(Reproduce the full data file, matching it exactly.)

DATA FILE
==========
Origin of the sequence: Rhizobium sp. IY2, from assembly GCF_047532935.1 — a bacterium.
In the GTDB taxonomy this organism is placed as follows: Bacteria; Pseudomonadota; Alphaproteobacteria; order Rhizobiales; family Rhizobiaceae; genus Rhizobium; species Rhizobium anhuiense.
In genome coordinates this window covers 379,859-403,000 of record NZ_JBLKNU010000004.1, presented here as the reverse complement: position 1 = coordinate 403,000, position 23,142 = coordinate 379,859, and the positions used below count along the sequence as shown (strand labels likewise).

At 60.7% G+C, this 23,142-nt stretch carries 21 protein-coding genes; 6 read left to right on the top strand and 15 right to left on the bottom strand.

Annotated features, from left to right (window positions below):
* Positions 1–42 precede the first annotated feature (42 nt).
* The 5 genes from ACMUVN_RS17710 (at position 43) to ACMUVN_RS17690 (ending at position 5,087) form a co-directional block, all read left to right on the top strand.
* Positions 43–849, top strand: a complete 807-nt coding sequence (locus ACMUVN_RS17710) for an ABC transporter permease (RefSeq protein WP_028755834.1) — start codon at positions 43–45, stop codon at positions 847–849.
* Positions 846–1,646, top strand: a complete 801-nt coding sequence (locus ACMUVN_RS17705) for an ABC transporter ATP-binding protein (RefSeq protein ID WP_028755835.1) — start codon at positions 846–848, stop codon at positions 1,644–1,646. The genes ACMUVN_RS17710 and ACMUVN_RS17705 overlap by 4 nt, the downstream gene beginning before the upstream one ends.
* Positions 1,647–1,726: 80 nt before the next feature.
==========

Origin of the sequence: Rhizobium sp. IY2, from assembly GCF_047532935.1 — a bacterium.
In the GTDB taxonomy this organism is placed as follows: Bacteria; Pseudomonadota; Alphaproteobacteria; order Rhizobiales; family Rhizobiaceae; genus Rhizobium; species Rhizobium anhuiense.
In genome coordinates this window covers 379,859-403,000 of record NZ_JBLKNU010000004.1, presented here as the reverse complement: position 1 = coordinate 403,000, position 23,142 = coordinate 379,859, and the positions used below count along the sequence as shown (strand labels likewise).

At 60.7% G+C, this 23,142-nt stretch carries 21 protein-coding genes; 6 read left to right on the top strand and 15 right to left on the bottom strand.

Annotated features, from left to right (window positions below):
* Positions 1–42 precede the first annotated feature (42 nt).
* The 5 genes from ACMUVN_RS17710 (at position 43) to ACMUVN_RS17690 (ending at position 5,087) form a co-directional block, all read left to right on the top strand.
* Positions 43–849, top strand: a complete 807-nt coding sequence (locus ACMUVN_RS17710) for an ABC transporter permease (RefSeq protein WP_028755834.1) — start codon at positions 43–45, stop codon at positions 847–849.
* Positions 846–1,646, top strand: a complete 801-nt coding sequence (locus ACMUVN_RS17705) for an ABC transporter ATP-binding protein (RefSeq protein ID WP_028755835.1) — start codon at positions 846–848, stop codon at positions 1,644–1,646. The genes ACMUVN_RS17710 and ACMUVN_RS17705 overlap by 4 nt, the downstream gene beginning before the upstream one ends.
* Positions 1,647–1,726: 80 nt before the next feature.